See those awesome overalls I’m modeling? I bought those from the Sears catalog. In 1984. I still mow my lawn in them, saw wood in them, suck up my leaves in them and do any sort of hard work that’ll get me good and dirty and feeling revived in them. You can’t kill ’em. Oh sure, they have grass stains and paint stains and some other stains you don’t need to know about that just won’t come out in the wash. They have a million pockets for tools and screws and nails, a box cutter, a pencil for measuring, a level, some string a candy bar and my phone. There’s probably some saw dust living deep in one of those pockets from back when I bought them to build a deck behind my house in Atlanta. Yeah, washing ’em won’t free those particles–pockets are too deep. It’s ok. I like how they smell.
What I’m getting at is my trusty, dusty overalls remind me, every time I stuff my body into them, of the quality Sears was known for. Sure, I could have found a pair of decent work pants somewhere else but I specifically ordered them from Sears because I knew they’d be up to the task, and another task, and another and another and scores more.
Oh folks blame Sears demise on not keeping up with Walmart or Amazon and that may be true, in part. But I look at it another way. Maybe shoppers who are too impatient or not discriminating enough or just plain cheap made the decision to exchange quality for price and expediency. I’m sure had I bought those overalls someplace else I’d be on my fourth pair by now, not my fourth decade with the same ones. Yes, the stores became dated and dumpy and less inviting, and for that I blame inept management that was tone deaf to the changing marketplace and consumer tastes and reacted way too late.
But I’m one to reward quality with loyalty, I don’t care how dumpy your store it. We always bought Kenmore appliances and they never failed us. Last year we moved out of a house we lived in for 25 years and the Kenmore fridge we bought for it in 1992 was still working like new when we gave a little goodbye tap and thanked it for its service on our way out.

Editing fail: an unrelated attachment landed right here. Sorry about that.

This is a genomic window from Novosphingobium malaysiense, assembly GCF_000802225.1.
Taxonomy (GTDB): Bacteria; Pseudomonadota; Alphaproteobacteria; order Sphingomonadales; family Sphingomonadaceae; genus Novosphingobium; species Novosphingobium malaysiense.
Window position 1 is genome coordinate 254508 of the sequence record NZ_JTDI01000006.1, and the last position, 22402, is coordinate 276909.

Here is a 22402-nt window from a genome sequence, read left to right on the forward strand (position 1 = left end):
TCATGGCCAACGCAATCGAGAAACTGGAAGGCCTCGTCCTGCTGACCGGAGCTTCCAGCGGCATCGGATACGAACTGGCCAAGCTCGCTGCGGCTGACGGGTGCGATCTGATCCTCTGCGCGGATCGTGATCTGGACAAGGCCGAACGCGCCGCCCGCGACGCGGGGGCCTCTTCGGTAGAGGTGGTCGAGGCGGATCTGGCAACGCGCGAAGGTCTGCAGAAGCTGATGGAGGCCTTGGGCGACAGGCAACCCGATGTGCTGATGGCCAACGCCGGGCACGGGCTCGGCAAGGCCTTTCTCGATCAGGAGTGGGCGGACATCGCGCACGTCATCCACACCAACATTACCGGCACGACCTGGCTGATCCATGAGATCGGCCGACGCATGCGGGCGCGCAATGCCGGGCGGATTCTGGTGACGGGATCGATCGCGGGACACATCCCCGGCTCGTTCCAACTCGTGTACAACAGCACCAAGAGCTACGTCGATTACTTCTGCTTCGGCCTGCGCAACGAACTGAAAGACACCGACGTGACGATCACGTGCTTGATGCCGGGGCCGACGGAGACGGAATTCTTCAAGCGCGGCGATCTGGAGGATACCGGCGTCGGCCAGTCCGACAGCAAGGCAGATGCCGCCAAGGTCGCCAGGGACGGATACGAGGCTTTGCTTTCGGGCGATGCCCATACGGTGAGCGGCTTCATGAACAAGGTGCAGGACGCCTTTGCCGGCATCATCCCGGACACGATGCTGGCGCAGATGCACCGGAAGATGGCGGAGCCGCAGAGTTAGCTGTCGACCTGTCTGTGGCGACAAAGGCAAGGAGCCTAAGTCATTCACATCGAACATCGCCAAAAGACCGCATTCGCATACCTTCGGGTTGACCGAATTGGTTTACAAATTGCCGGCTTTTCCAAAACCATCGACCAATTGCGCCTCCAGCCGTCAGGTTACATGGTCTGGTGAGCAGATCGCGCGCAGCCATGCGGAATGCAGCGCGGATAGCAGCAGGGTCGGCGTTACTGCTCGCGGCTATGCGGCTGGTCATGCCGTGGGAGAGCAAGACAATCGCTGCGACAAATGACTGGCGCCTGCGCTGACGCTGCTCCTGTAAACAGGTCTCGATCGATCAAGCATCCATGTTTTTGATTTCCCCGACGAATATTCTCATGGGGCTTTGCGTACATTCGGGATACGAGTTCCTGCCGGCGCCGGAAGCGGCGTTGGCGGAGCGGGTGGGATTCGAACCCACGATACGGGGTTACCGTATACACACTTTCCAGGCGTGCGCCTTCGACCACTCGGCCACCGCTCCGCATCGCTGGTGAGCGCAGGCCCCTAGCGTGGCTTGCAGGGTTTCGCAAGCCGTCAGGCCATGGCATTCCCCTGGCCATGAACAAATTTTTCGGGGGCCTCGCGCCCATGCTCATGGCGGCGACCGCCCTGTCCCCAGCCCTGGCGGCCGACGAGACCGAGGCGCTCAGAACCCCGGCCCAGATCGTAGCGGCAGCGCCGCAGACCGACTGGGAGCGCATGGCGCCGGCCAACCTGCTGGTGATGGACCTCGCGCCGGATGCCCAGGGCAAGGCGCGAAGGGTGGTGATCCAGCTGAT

When our watch batteries run down, we don’t buy one at Walmart and install it ourselves. We stop by the little watch repair desk at our closest Sears and let a guy with thick glasses and the sure hands of an expert do the job. It only cost a couple of bucks more to have it done right. Oh, when my Sears is shuttered I’ll go to the local watch repair shop because I like to support neighborhood businesses, but the Sears guy had me at “take two minutes!” And it did.
If my watch battery dies while I’m mowing the lawn, I just might show up at the repair shop in those Sears overalls…with the deep pockets that have been keeping my stuff safe and handy since 1984. I’ll reach way down, yank out my dead timepiece..bought at the store whose time has passed.
How much industrial strength does it really take to transport a person that may weigh between 9 and 20 pounds? If a weekend trip to the mall is any indication, I would deduce the answer falls somewhere between a Hummer and steam freighter.
As my son and I attempted to walk, leisurely, between stores, we were confronted by a combination convoy, flotilla of conveyances bearing down on us, building up a head of steam provided by a snarling mob of bipeds all muttering to no one in particular, “why couldn’t I be sterile?”
It’s really difficult to fathom why it takes such structural might to push a little kid around. But I get it, because this is not a new story. My kids were born in 1984 and 1988 in Atlanta. Back then, in the height of Yuppy arrogance, young couples starting their families somehow became obnoxious social climbers. Here’s how it went down.
Back then there were two main choices of strollers: The $70 Maxi Taxi, which did the job quite well and conveniently folded by just squeezing a plastic bar just under the push handle.
Then there was the $300 Aprica. At least that what it cost back then. This was overkill to the max. Indeed, it made the Maxi Taxi look like a Mini Pushcart. Big and blue and a million adjustments and fancy wheels and compartments. We chose the Maxi Taxi because, well, we weren’t insecure assholes who felt they needed to make some sort of statement about our station in life with an exorbitantly priced way to tote our tiny little kid. Indeed, when we encountered an “Aprica couple” they would eye our Maxi Taxi with the same disdain one might show nutritional information on a McDonalds menu.
The situation has only gotten worse with even more elaborate strollers, carriages and prams plying the sidewalks and walkways. They’re so immense I expect to see one some day with a snow plow stuck on the front and a tow hook in the rear just to help the couple who were suckered into buying the beasts amortize the cost of the things by using them to make a few bucks taking on odd jobs.